Thoughts on Restoration

“Restore us, O God;
let your face shine, that we may be saved!

O Lord God of hosts,
how long will you be angry with your people’s prayers?
You have fed them with the bread of tears
and given them tears to drink in full measure.
You make us an object of contention for our neighbors,
and our enemies laugh among themselves.

Restore us, O God of hosts;
    let your face shine, that we may be saved!

You brought a vine out of Egypt;
you drove out the nations and planted it.
You cleared the ground for it;
it took deep root and filled the land.
The mountains were covered with its shade,
the mighty cedars with its branches.
It sent out its branches to the sea
and its shoots to the River.
Why then have you broken down its walls,
so that all who pass along the way pluck its fruit?
The boar from the forest ravages it…

Turn again, O God of hosts!
Look down from heaven, and see;
have regard for this vine,
the stock that your right hand planted…
They have burned it with fire; they have cut it down!..
But let your hand be on the man of your right hand,
the son of man whom you have made strong for yourself!
Then we shall not turn back from you;
give us life, and we will call upon your name!

Restore us, O Lord God of hosts!
Let your face shine, that we may be saved!” Psalm 80:3-19

Restoration: renewal, revival, or reestablishment; a return of something to a former, original, or unimpaired condition. Biblical: to receive back more than has been lost, where the final state is greater than the original condition; someone or something improved beyond measure.

A call for God to restore assumes the ear of One who has faithfully shepherded with a long view for good. It presupposes a knowledge and desire for what once was, and what could be even better. An honest call also acknowledges the reasons for present ruin: sin pests that have nibbled away at undivided hearts, boundaries that have not been tended, little foxes allowed to spoil fruitfulness. The description of the vineyard reminds us that God’s ideal can be either ravaged or intentionally pruned, but strong roots firmly planted will remain and can flourish again. (Song of Solomon 2:15)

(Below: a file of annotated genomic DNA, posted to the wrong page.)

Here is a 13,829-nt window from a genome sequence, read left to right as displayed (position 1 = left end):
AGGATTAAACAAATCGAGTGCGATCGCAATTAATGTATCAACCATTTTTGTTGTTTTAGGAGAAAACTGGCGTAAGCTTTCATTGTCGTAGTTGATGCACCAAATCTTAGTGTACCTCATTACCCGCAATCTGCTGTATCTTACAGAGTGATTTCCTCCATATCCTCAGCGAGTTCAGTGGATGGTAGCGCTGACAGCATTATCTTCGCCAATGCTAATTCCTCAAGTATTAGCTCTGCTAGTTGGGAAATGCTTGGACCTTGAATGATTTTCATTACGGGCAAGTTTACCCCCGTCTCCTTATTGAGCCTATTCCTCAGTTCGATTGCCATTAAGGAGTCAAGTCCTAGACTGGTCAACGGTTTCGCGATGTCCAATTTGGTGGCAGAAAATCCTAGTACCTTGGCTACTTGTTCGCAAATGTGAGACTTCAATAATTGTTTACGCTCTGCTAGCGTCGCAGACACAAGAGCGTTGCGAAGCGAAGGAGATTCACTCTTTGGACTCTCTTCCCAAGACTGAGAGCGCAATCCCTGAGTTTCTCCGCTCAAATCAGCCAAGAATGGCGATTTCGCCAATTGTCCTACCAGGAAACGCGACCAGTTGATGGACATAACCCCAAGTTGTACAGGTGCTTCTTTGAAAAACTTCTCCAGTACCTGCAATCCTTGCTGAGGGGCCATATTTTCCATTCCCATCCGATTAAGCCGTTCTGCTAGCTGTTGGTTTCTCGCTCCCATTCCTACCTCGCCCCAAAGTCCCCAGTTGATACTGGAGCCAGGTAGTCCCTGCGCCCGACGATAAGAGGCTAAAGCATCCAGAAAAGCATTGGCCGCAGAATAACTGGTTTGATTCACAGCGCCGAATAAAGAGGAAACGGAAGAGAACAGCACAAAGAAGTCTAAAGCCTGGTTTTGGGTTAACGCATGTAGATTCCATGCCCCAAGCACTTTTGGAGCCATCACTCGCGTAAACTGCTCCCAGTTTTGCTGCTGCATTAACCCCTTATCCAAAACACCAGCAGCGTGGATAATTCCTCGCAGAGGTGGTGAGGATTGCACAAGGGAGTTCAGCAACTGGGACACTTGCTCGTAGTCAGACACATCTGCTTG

Divine restoration begins with strong stock— in a faith commitment, a marriage, any relationship— and proceeds with a resurrecting God who calls it to spring anew. What sin and trouble have hidden or destroyed, God is able to revive and regenerate.

We may be innocent victims in present miseries and strained relationships, but likely we have played a part in the pithy grapes we’d rather spit out. God justly allows us to reap consequences for wayward actions and languid affections. His eye is ever on us, and His face shines ready to light our darkness, show us the way forward, and restore us to wholeness. (Isaiah 5:1-7)

Where specifically will we ask for restoration, and commit to seeing it through? Passion for Jesus and His word? The joy of our salvation?(Psalm 51:12)

Father, apply Your hand and shine Your face to restore all in me that is broken, so I bear forth Your glorious ideal.

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